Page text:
Why the Illegitimate Constitution Should Be Obeyed: The Relationship Between Constitutional Legitimacy and History in Bruce A. Ackerman's Dualist Democracy Theory
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- 違法な憲法が従うに値する理由 : Bruce. A. Ackerman のdualist democracy theoryにおける憲法の正当性と歴史との関係をめぐって
- イホウ ナ ケンポウ ガ シタガウニアタイ スル リユウ : Bruce. A. Ackerman ノ dualist democracy theory ニ オケル ケンポウ ノ セイトウセイ ト レキシ ト ノ カンケイ オ メグッテ
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While the great series of constitutional theory, We the People, written by Professor Bruce A. Ackerman, vividly describes what We the People in the U. S. has achieved in the constitutional canon without the form of the amendment, his historiography does not succeed in justifying why the existing We the People has to obey such an illegitimate Constitution. This article, firstly, clarifies his theory's failure with both the methodology of ‘history of law' and ‘history and law.' The evidence shows his methodology of ‘historicism' cannot define what the constitutional canon should be or should have been although it can define what the constitutional canon is or was. Secondly, comparing Ackerman's recent fundamental idea, ‘living Constitution,' with Professor D. Strauss's one, this article refers to the common expectation regarding court's activities creating the constitutional canon and promoting democracy. However, in conclusion, this article asserts the thought of ‘living Constitution' still fails to justify the illegitimacy of the U. S. Constitution even though modern constitutional studies conceived the constitutional illegitimacy as a significant topic through his contribution.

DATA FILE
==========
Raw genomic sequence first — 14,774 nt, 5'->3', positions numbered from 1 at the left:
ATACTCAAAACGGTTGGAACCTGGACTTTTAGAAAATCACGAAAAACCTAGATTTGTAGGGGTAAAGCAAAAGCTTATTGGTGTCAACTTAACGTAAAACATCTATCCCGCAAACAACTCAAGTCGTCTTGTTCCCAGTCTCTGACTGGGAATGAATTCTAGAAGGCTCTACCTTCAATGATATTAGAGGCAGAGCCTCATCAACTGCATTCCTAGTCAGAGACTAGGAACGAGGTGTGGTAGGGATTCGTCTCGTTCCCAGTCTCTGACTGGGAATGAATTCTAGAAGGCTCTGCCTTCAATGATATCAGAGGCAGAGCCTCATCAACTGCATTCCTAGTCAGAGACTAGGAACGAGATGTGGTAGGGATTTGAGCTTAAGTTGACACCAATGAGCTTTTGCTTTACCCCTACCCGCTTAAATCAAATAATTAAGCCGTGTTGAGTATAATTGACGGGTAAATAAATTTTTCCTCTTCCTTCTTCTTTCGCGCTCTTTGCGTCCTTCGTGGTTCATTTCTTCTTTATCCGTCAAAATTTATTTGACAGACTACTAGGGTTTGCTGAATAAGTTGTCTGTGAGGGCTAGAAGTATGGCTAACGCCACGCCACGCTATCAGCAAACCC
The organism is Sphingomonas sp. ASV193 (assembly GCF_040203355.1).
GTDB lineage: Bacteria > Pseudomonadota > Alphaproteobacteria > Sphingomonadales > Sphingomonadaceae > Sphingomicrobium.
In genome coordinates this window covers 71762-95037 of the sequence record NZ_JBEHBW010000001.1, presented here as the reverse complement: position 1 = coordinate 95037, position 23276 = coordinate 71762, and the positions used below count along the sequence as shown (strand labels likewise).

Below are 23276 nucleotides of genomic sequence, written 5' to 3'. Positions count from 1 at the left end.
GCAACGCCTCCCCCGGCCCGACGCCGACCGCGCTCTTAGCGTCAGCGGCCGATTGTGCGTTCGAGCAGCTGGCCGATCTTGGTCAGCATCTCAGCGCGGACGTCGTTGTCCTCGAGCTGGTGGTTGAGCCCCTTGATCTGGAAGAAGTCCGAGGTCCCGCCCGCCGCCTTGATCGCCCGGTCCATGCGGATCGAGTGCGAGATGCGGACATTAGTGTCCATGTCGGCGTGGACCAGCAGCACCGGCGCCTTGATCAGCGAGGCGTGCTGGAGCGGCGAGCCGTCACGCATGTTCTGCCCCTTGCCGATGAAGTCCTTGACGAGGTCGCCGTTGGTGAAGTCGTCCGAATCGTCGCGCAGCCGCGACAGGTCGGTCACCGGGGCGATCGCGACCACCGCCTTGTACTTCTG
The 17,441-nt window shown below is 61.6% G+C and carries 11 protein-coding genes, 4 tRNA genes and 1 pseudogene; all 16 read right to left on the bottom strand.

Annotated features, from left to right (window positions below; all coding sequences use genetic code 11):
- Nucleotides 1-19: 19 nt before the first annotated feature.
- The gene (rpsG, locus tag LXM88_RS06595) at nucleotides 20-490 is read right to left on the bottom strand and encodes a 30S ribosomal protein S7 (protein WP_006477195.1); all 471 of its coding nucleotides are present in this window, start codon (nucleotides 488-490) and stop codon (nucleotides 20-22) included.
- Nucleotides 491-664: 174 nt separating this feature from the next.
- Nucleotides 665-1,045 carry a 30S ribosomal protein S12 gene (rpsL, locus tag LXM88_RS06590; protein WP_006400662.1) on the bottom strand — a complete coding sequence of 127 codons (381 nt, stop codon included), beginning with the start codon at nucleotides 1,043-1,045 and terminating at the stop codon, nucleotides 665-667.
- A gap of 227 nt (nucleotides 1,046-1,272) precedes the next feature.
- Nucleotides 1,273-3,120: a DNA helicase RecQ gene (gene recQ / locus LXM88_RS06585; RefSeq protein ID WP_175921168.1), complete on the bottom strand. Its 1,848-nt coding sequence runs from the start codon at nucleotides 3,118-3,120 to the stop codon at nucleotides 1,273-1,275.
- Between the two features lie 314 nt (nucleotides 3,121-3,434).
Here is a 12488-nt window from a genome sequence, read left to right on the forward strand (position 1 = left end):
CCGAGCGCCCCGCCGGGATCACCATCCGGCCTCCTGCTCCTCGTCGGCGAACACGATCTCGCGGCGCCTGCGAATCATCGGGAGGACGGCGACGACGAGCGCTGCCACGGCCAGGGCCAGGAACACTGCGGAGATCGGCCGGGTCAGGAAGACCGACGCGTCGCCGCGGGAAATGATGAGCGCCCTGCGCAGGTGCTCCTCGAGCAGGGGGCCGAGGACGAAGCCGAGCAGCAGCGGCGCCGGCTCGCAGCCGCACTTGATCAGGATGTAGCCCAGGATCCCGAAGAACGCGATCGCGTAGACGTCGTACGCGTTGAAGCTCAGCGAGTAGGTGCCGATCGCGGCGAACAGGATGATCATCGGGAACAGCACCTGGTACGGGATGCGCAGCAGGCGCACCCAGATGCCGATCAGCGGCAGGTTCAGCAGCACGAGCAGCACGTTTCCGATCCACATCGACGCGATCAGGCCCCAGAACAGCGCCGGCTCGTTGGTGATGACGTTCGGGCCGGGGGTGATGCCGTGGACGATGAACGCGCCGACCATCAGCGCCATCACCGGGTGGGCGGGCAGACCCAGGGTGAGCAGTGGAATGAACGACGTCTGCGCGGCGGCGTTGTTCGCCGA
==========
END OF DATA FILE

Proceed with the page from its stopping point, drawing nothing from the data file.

一橋法学 15 (2), 289-343, 2016-07-10